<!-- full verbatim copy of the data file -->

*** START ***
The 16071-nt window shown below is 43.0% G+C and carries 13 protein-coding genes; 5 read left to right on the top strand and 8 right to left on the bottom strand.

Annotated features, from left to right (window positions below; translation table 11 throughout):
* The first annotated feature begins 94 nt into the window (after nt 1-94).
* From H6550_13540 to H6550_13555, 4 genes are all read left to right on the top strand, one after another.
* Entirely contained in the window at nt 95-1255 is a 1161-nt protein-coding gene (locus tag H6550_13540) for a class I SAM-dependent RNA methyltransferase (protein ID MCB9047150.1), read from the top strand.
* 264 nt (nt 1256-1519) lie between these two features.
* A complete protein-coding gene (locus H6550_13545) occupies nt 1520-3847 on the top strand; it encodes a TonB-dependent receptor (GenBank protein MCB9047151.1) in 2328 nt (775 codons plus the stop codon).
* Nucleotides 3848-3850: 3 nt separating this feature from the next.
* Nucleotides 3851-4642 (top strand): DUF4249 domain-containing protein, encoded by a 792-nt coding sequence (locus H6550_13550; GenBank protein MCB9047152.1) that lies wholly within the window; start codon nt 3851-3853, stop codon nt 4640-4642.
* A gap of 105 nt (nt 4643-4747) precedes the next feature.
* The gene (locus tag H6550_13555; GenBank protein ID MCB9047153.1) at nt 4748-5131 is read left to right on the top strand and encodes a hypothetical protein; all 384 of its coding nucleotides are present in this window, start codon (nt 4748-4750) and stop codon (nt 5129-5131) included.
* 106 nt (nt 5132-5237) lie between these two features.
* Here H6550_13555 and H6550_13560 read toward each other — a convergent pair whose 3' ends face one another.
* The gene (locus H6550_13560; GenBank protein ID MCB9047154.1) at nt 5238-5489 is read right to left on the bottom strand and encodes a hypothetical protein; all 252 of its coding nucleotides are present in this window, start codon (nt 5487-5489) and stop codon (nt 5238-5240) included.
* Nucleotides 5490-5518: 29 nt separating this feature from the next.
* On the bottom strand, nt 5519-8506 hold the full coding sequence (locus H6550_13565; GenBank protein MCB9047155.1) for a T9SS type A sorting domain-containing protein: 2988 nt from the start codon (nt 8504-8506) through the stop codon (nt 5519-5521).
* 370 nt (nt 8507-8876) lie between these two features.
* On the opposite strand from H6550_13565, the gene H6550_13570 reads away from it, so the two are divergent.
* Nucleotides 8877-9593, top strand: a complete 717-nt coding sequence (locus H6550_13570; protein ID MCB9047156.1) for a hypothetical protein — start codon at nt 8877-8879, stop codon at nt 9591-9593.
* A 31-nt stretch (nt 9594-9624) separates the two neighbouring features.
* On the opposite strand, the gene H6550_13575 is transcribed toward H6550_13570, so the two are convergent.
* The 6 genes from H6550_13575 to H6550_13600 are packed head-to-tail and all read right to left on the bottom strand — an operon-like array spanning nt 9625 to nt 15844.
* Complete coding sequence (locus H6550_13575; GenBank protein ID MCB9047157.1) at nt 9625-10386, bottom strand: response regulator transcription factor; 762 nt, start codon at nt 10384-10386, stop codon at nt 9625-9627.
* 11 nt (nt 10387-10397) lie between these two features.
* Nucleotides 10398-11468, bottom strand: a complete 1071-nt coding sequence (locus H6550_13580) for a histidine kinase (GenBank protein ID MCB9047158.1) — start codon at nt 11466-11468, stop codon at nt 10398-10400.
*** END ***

The 16071-nt window shown below is 43.0% G+C and carries 13 protein-coding genes; 5 read left to right on the top strand and 8 right to left on the bottom strand.

Annotated features, from left to right (window positions below; translation table 11 throughout):
* The first annotated feature begins 94 nt into the window (after nt 1-94).
* From H6550_13540 to H6550_13555, 4 genes are all read left to right on the top strand, one after another.
* Entirely contained in the window at nt 95-1255 is a 1161-nt protein-coding gene (locus tag H6550_13540) for a class I SAM-dependent RNA methyltransferase (protein ID MCB9047150.1), read from the top strand.
* 264 nt (nt 1256-1519) lie between these two features.
* A complete protein-coding gene (locus H6550_13545) occupies nt 1520-3847 on the top strand; it encodes a TonB-dependent receptor (GenBank protein MCB9047151.1) in 2328 nt (775 codons plus the stop codon).
* Nucleotides 3848-3850: 3 nt separating this feature from the next.
* Nucleotides 3851-4642 (top strand): DUF4249 domain-containing protein, encoded by a 792-nt coding sequence (locus H6550_13550; GenBank protein MCB9047152.1) that lies wholly within the window; start codon nt 3851-3853, stop codon nt 4640-4642.
* A gap of 105 nt (nt 4643-4747) precedes the next feature.
* The gene (locus tag H6550_13555; GenBank protein ID MCB9047153.1) at nt 4748-5131 is read left to right on the top strand and encodes a hypothetical protein; all 384 of its coding nucleotides are present in this window, start codon (nt 4748-4750) and stop codon (nt 5129-5131) included.
* 106 nt (nt 5132-5237) lie between these two features.
* Here H6550_13555 and H6550_13560 read toward each other — a convergent pair whose 3' ends face one another.
* The gene (locus H6550_13560; GenBank protein ID MCB9047154.1) at nt 5238-5489 is read right to left on the bottom strand and encodes a hypothetical protein; all 252 of its coding nucleotides are present in this window, start codon (nt 5487-5489) and stop codon (nt 5238-5240) included.
* Nucleotides 5490-5518: 29 nt separating this feature from the next.
* On the bottom strand, nt 5519-8506 hold the full coding sequence (locus H6550_13565; GenBank protein MCB9047155.1) for a T9SS type A sorting domain-containing protein: 2988 nt from the start codon (nt 8504-8506) through the stop codon (nt 5519-5521).
* 370 nt (nt 8507-8876) lie between these two features.
* On the opposite strand from H6550_13565, the gene H6550_13570 reads away from it, so the two are divergent.
* Nucleotides 8877-9593, top strand: a complete 717-nt coding sequence (locus H6550_13570; protein ID MCB9047156.1) for a hypothetical protein — start codon at nt 8877-8879, stop codon at nt 9591-9593.
* A 31-nt stretch (nt 9594-9624) separates the two neighbouring features.
* On the opposite strand, the gene H6550_13575 is transcribed toward H6550_13570, so the two are convergent.
* The 6 genes from H6550_13575 to H6550_13600 are packed head-to-tail and all read right to left on the bottom strand — an operon-like array spanning nt 9625 to nt 15844.
* Complete coding sequence (locus H6550_13575; GenBank protein ID MCB9047157.1) at nt 9625-10386, bottom strand: response regulator transcription factor; 762 nt, start codon at nt 10384-10386, stop codon at nt 9625-9627.
* 11 nt (nt 10387-10397) lie between these two features.
* Nucleotides 10398-11468, bottom strand: a complete 1071-nt coding sequence (locus H6550_13580) for a histidine kinase (GenBank protein ID MCB9047158.1) — start codon at nt 11466-11468, stop codon at nt 10398-10400.